BBC - Atheism: A Rough History Of Disbelief - 1: 1 - 3 genre: Hip-Gnosis

The planned airing by PBS of Jonathan Miller's BBC three part series called Atheism: A Rough History Of Disbelief created a stir among evangelical groups in the United States. A spokesperson for the conservative group Concerned Women for America called the series "demagogic and propagandistic". Peter Sprigg, a vice president at the Family Research Council suggested PBS is "revealing their bias against Christianity, against traditional faith."

I find it interesting that people of faith apparently feel threatened by a program that is, for the most part, a historical account of Atheism. Generally, the problem I find with people of strong beliefs...whether that is religious or non-religious...is a compelling need to silence the opposition.

I'm not sure why so many people resist spirited critique, reasoned debate, and robust dialogue. If I believe something, I want to know why I believe it and I want to make sure I have properly vetted those beliefs. The only way I know to achieve that goal is to have put my beliefs to the test, to have listened to the arguments made in opposition to those beliefs, and by keeping an open mind to the possibility that I may be wrong.

If I were to identify the primary objection I have to some people of faith, it is centered on the prevalence of absolutist thinking...which I see as an affront to the proven benefits of the scientific method. When science supports a hypothesis, it doesn't forbid the exploration of alternate hypotheses or the expansion or modification of those that have, for the most part, been substantiated. Some of those who hold faith based beliefs prefer that their beliefs are never contested, amended, or refuted...regardless of the data presented.

I find that troubling but it also strikes a sympathetic chord...in that I realize the attraction behind so many of humanity's faith based beliefs. I accept the sincerity of those who hold these beliefs, but I am troubled when the idyllic fulfillments that these beliefs provide are subsequently translated into a near obsessive need to negate anyone and anything that might raise doubt. I see that as the catalyst for an emerging pathology.

Anyway, over the next few days, I will post five additional entries that will contain the remaining clips of the entire series. I think they have merit. Feel free to offer your own thoughts and insights.

Episode One - Part One

Episode One - Part Two

Episode One - Part Three

Daniel DiRito | May 24, 2007 | 11:34 AM
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Comments

1 On May 25, 2007 at 9:44 AM, Jim Martin wrote —

I was struck by the epitaph that Beatle George Harrison chose. "He died at peace and knowing God."
I feel that leaves out much more than it says, but I feel it reflects my inner beliefs also.
I feel that I know God, but what I know is private and I am secure in that position. I feel no need to proselytize or convince that my beliefs are the one true way. There is no one way.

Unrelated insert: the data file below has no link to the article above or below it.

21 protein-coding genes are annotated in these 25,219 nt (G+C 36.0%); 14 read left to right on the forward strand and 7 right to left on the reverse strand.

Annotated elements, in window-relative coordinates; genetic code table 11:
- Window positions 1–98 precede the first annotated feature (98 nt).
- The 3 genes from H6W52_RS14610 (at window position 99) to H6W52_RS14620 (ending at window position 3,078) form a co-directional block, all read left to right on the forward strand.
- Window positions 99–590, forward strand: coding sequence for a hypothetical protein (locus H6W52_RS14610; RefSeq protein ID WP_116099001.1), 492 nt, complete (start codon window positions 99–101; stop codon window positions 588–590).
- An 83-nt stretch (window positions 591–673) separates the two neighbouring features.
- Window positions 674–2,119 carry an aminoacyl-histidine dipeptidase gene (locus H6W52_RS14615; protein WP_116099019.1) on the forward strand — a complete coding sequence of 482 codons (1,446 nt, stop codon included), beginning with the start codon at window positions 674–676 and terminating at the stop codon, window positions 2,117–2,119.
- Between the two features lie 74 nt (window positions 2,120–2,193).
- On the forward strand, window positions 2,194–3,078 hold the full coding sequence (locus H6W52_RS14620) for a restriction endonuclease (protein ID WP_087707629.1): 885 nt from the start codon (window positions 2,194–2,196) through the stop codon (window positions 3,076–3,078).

Now, that being said, most people would consider me to be an atheist as my beliefs do not follow the tight constraints of the religious mind.
What people of religion need is to believe in something and they achieve it from the external when God resides inside.
As is usual, I can't quite put it into words, George said it just right. I live at peace,knowing God.

2 On May 25, 2007 at 12:08 PM, Daniel wrote —

Jim,

Thanks for sharing your thoughtful comments.

You make an excellent point when you suggest that there is no one way...which is the one thing I find most troubling about many of those who profess their religion and faith.

While I don't believe in god, I truly understand why others do...and I am content to allow them their beliefs without judgment or animosity.

In many ways, I feel I have a greater appreciation for faith than many of those who profess it. I grew up Catholic and attended Catholic schools and at the point that I concluded that god didn't exist, I literally had to train myself to cease believing and praying.

In doing so, I let go of the promise of faith because I couldn't square those beliefs with the "truths" I felt were staring me in the face. All too often, people conclude that non-believers are callous and stoic creatures who drool at the opportunity to deny god...nothing could be farther from the truth. The decision to not believe is often a process of loss...one that is not made lightly.

In the end, all of humanity struggles with the unknown...and we all do the best we can to reconcile ourselves to the fact that we lack all of the answers. We're all the same in that regard though I'm afraid we spend far too much time looking at our differences.

A good heart will always be a good heart...whether or not it embraces or rejects the precepts of faith. I think we would be better served to remember that.

Thanks again for commenting and keep up the good work at The Impolitic.

Regards,

Daniel

3 On October 5, 2008 at 6:37 PM, Tim G. wrote —

yes, this series is just a historical account. You learn the evolution of the ideas, the names of the big thinkers, etc. There is no attempt to persuade or berate theists. It's not like a Richard Dawkins or Christopher Hitchens screed.

It's very Western-centric, so you don't get much on Islam in the Middle East, which is a shame. Christians may feel that they are being unfairly targeted for criticism.

But history is history. Facts are facts. This documentary isn't anything people should be afraid to watch.

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